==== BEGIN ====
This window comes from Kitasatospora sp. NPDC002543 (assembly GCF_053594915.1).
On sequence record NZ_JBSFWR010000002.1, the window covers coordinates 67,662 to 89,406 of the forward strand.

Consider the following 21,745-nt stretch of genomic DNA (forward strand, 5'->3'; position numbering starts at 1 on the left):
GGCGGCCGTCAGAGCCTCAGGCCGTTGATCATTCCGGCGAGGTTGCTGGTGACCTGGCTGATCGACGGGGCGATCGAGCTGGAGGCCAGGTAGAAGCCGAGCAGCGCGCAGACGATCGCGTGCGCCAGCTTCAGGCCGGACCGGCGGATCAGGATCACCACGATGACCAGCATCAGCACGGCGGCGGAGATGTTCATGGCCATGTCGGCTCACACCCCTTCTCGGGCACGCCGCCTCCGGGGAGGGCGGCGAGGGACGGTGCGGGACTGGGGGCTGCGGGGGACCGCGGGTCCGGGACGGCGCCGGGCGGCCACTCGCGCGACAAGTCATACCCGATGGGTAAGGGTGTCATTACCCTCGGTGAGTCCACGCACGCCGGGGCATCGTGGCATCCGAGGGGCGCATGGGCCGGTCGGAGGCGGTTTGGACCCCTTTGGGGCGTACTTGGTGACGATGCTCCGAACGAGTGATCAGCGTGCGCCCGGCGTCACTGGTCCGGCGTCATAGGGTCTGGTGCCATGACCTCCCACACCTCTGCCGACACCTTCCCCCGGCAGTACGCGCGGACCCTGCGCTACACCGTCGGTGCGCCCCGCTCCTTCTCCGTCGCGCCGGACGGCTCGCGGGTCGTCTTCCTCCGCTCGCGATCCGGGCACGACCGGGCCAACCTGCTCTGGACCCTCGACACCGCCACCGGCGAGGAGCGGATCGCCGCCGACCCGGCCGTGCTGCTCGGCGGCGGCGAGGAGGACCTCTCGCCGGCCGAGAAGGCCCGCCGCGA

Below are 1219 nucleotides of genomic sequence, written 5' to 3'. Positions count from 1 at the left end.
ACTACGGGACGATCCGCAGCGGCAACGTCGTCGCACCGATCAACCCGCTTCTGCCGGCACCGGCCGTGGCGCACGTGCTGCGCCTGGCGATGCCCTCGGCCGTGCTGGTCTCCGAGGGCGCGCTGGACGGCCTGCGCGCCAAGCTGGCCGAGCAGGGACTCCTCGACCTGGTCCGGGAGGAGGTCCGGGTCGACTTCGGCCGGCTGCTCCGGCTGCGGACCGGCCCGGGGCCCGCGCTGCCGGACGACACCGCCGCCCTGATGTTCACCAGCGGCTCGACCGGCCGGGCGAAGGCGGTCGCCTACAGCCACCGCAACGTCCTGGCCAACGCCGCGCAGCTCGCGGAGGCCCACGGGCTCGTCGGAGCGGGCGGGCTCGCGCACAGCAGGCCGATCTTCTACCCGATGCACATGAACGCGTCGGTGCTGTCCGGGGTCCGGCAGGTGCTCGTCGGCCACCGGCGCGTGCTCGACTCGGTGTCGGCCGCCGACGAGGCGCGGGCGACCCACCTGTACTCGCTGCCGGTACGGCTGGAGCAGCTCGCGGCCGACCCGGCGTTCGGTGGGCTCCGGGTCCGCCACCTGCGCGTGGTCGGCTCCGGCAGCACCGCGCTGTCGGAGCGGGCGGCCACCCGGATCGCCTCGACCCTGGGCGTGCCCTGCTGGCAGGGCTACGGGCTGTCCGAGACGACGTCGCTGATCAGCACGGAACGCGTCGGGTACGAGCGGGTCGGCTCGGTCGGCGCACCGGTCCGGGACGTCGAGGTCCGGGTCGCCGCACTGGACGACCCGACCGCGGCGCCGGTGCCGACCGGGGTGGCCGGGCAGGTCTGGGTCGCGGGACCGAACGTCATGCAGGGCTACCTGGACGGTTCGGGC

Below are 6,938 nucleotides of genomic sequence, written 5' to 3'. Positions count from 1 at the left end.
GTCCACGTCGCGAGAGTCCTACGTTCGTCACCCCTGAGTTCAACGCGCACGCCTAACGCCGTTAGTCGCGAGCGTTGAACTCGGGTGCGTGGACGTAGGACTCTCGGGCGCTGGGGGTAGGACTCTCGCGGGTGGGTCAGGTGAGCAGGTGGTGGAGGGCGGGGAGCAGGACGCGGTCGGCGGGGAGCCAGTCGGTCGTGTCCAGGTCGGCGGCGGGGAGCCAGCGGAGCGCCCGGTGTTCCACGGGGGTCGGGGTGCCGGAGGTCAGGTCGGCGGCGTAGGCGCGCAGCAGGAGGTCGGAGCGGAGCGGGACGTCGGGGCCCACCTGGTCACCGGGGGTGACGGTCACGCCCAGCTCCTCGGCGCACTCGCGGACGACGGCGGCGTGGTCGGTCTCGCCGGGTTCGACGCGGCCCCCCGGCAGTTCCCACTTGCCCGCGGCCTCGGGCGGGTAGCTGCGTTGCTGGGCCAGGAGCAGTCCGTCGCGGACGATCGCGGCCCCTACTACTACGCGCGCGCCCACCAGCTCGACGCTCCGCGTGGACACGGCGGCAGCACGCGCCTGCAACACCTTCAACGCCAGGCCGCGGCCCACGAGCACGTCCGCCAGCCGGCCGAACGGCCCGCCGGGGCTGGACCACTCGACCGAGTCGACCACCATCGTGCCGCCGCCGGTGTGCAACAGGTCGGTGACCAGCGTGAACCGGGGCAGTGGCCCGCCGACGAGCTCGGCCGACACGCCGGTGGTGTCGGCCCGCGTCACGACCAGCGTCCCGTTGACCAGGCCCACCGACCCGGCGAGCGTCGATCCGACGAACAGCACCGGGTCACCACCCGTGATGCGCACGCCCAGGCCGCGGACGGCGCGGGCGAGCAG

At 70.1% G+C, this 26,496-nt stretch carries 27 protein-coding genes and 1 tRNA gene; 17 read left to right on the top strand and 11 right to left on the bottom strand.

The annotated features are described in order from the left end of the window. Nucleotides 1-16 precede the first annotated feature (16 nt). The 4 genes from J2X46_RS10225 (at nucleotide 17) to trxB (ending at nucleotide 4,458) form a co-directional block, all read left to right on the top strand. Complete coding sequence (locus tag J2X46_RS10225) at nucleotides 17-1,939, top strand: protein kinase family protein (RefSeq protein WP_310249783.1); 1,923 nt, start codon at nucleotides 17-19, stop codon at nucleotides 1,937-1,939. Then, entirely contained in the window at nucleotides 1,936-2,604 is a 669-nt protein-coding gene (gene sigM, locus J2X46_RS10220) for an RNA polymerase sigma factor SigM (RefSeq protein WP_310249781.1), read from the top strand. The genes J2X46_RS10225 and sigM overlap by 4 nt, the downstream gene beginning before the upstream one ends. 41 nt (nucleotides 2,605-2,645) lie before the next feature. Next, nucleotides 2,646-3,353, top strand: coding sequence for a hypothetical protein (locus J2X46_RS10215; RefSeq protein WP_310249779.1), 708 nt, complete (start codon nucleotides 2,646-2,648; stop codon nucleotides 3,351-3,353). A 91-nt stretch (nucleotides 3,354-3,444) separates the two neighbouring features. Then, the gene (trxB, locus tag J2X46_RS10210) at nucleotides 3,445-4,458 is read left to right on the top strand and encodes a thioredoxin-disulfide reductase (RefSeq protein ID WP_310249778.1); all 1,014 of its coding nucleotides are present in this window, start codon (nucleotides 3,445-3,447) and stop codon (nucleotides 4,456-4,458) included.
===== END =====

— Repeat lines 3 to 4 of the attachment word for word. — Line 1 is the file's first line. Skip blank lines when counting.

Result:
Consider the following 21,745-nt stretch of genomic DNA (forward strand, 5'->3'; position numbering starts at 1 on the left):
GGCGGCCGTCAGAGCCTCAGGCCGTTGATCATTCCGGCGAGGTTGCTGGTGACCTGGCTGATCGACGGGGCGATCGAGCTGGAGGCCAGGTAGAAGCCGAGCAGCGCGCAGACGATCGCGTGCGCCAGCTTCAGGCCGGACCGGCGGATCAGGATCACCACGATGACCAGCATCAGCACGGCGGCGGAGATGTTCATGGCCATGTCGGCTCACACCCCTTCTCGGGCACGCCGCCTCCGGGGAGGGCGGCGAGGGACGGTGCGGGACTGGGGGCTGCGGGGGACCGCGGGTCCGGGACGGCGCCGGGCGGCCACTCGCGCGACAAGTCATACCCGATGGGTAAGGGTGTCATTACCCTCGGTGAGTCCACGCACGCCGGGGCATCGTGGCATCCGAGGGGCGCATGGGCCGGTCGGAGGCGGTTTGGACCCCTTTGGGGCGTACTTGGTGACGATGCTCCGAACGAGTGATCAGCGTGCGCCCGGCGTCACTGGTCCGGCGTCATAGGGTCTGGTGCCATGACCTCCCACACCTCTGCCGACACCTTCCCCCGGCAGTACGCGCGGACCCTGCGCTACACCGTCGGTGCGCCCCGCTCCTTCTCCGTCGCGCCGGACGGCTCGCGGGTCGTCTTCCTCCGCTCGCGATCCGGGCACGACCGGGCCAACCTGCTCTGGACCCTCGACACCGCCACCGGCGAGGAGCGGATCGCCGCCGACCCGGCCGTGCTGCTCGGCGGCGGCGAGGAGGACCTCTCGCCGGCCGAGAAGGCCCGCCGCGA